I left it in this state for several hours, hoping that it would finally leave Safe Mode, but nothing has changed. I then manually turned off Safe Mode, and DFS's message changed to, "8800 blocks are missing". At this point, I was able to run hdfs fsk -list-corruptfileblocks, to see a large portion of files that are missing blocks.

Current remaining issue: how to get these missing blocks recovered... (should I spin this off in new question?)

  • What kind of replication did the cluster have? As you say, "one of the HDFS partitions" was lost. Was that data ever replicated to another DataNode? – Henk Langeveld Aug 10 '13 at 16:05
  • Most files had replication=3 (the default), some larger datasets had replication=2, and it's possible some users used other replication (e.g. rep=1), but I'm not sure. With rep=2, HDFS should hopefully put that data on different servers, so I'm hoping that someone used rep=1 for some non-important data, and that's what the missing blocks are. I'll email the users to check – Dolan Antenucci Aug 10 '13 at 16:14
  • I left it in this state for several hours, hoping that it would finally leave Safe Mode, but nothing has changed. Did you check the datanode logs and namenode log? – 030 Jul 4 '15 at 1:05
  • At this point, HDFS was complaining about 35K missing blocks This is possible if one of the nodes dies. The namenode will replicate the blocks. E.g., if the replication factor of a block is three and one block resided on the died node then a new copy has to be created. Did you check the namenode log and datanodes logs whether blocks were replicated and the number of missing blocks decreased? – 030 Jul 4 '15 at 1:08
  • Unfortunately, I can't recall what I was seeing in the datanode/namenode logs, which I'm pretty sure I would have checked. My "solution" though, which I I can't recall how I did (probably via dfsadmin), was to identify the files with missing blocks, and after concluding that we could live with their loss, I deleted the files from HDFS. In my case, there was a node/drive that died and replication was set to very low (possibly 1) on the troublesome files. I'll add this as an answer so as not to leave this question unanswered. – Dolan Antenucci Jul 5 '15 at 13:34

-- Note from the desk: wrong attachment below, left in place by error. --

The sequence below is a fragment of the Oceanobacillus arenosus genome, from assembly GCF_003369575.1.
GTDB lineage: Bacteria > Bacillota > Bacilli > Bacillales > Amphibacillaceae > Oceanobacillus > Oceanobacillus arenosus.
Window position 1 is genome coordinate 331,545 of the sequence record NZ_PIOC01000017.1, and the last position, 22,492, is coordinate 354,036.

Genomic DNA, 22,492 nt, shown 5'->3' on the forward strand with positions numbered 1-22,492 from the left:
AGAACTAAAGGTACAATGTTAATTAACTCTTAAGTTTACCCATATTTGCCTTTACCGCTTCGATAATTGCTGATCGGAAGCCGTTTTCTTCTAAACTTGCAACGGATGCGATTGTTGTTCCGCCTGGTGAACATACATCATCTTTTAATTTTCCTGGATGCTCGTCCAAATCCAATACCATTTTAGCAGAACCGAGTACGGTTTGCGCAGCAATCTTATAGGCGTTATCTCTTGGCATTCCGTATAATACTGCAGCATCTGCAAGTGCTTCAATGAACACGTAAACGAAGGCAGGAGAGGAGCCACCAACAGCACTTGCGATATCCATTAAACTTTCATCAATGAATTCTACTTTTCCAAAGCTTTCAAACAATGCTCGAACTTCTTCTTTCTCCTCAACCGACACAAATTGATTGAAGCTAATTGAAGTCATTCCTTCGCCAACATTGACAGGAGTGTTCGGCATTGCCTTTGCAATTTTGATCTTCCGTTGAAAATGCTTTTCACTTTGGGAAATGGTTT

We had a similar problem today. One of our nodes (out of 3, with replication=3) just died on us, and after restarting we started to see this on the affected datanodes' logs:

18/04/27 14:37:22 INFO datanode.DataNode: Receiving BP-1114663060- src: / dest: /
18/04/27 14:37:22 INFO datanode.DataNode: g500603svhcm:50010:DataXceiver error processing WRITE_BLOCK operation  src: / dst: /; org.apache.hadoop.hdfs.server.datanode.ReplicaAlreadyExistsException: Block BP-1114663060- already exists in state FINALIZED and thus cannot be created.

The namenodes' webui shows the datanode having only 92 blocks (out of the 13400 the rest had).

Fixed it by triggering a full block report on the datanode, which updated the namenode's data on it:

hdfs dfsadmin -triggerBlockReport g500603svhcm:50020

The result: the datanode was missing a couple of blocks which it happily accepted and restored the cluster.

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I ended up having to delete the files with bad blocks, which after further investigation, I realized had a very low replication (rep=1 if I recall correctly).

This SO post has more information on finding the files with bad blocks, using something along the lines of:

hadoop fsck / | egrep -v '^\.+$' | grep -v eplica

So, to answer my own questions:

  1. Can these files be recovered? Not unless the failed nodes/drives are brought back online with the missing data.
  2. How do I get out of safe mode? Remove these troublesome files, and then leave safe mode via dfsadmin.